Twenty years ago, Joe and Claire, age 45 at the time, went on their first vacation without their kids since they were married. They had no estate planning documents in place, and had to scramble quickly to get a simple Will and Power of Attorney to make sure their kids would be taken care of should something happen to them. They owned a home with a mortgage, and had very little in savings.
The Will named a guardian for their minor children, and named a trustee to hold their children’s money in trust until they reached age 21. The Durable Power of Attorney only addressed basic financial issues, naming an agent to act in their place (paying bills, writing checks for the kids’ various activities) in the event they were unable to.
Joe and Claire did not prepare a Living Will, or any type of estate planning document that named another person to make healthcare decisions for them if needed. Their main focus was their children, and making sure the mortgage and other bills were paid if something happened to them while they were away.
Joe and Claire arrived home from their trip perfectly healthy, and the documents they signed sat in a safe deposit box for the next 20 years. Now age 65, Joe and Claire are nearing retirement and have accumulated a nice “nest egg” and just paid off their home.
However, they recently had a friend suffer a near-fatal heart attack and it was a sharp reminder to them of how precious life is. The topic of their Will from 20 years ago came up, and they both agreed it was time for an update.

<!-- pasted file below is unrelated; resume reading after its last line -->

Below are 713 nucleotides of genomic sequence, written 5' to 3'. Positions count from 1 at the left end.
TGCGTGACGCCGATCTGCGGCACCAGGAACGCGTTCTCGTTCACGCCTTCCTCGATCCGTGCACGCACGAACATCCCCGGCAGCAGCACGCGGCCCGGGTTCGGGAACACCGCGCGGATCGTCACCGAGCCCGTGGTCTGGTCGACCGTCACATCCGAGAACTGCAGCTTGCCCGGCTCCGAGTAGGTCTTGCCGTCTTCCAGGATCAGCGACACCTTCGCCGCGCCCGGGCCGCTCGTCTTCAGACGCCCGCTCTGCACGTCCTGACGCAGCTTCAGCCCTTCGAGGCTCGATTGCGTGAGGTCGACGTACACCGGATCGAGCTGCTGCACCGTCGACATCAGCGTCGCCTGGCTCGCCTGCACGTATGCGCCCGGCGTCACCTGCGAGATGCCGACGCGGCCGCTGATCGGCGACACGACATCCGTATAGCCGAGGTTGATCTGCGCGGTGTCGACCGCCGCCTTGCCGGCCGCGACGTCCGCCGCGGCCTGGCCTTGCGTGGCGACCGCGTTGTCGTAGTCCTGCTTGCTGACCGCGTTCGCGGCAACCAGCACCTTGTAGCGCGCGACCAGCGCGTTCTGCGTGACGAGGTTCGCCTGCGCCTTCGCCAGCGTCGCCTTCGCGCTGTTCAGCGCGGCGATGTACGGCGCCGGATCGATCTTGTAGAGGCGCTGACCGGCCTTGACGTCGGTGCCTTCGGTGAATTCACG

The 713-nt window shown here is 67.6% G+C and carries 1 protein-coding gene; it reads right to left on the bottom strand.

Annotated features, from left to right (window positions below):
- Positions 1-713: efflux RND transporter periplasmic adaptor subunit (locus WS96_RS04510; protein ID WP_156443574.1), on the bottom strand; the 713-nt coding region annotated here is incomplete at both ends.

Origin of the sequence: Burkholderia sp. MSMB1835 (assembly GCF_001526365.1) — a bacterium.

Joe and Claire now need estate planning documents that address their current age and status – near retirement with substantial savings. The Durable Power of Attorney that worked for their purposes 20 years ago needs a major makeover. Joe and Claire need to consider who will step in and make financials decisions on all of their matters if they are unable to act due to incapacity.
Incapacity can be the result of a disease, like Alzheimer’s, or it could come from a more sudden health event, like a heart attack or stroke. As Joe and Claire grow older, the possibility of a debilitating health event increases. They have more assets than they did 20 years ago, including a number of online accounts that would need to be managed. A generic form is usually not enough to cover the complex issues that arise as we get older, and as we acquire more possessions.
This increasing possibility of a health crisis also sheds light on the need to have their medical wishes properly documented through a health care directive. What type of life-sustaining measures should be undertaken for them? Who will make health care decisions if they are unable to? The natural choice is to choose the other spouse as agent, but what if the other spouse is unable or unwilling to act?
If Joe and Claire haven’t designated their agent through proper legal estate planning documents, then a court may be left to decide for them – an expensive and sometimes lengthy process that can be very stressful on the family.
Another issue that is important to discuss is what type of care should be provided if Joe or Claire need it? Does Joe wish to stay home and receive care there? If so, who should provide that care? Do both of them want to transition to independent living at some point when keeping up a home and yard becomes too much? If the conversation isn’t held while Joe and Claire are healthy, then other family members and friends are left to guess what they would have wanted.
As shown above, age-appropriate estate planning documents that address health care and financial decision-making are critical. The other critical planning concern is what will happen to all of Joe and Claire’s possessions if one or both of them get sick and need substantial care on a long-term basis?
In our next article: What steps can Joe and Claire take to prevent losing everything in the event their health fails?
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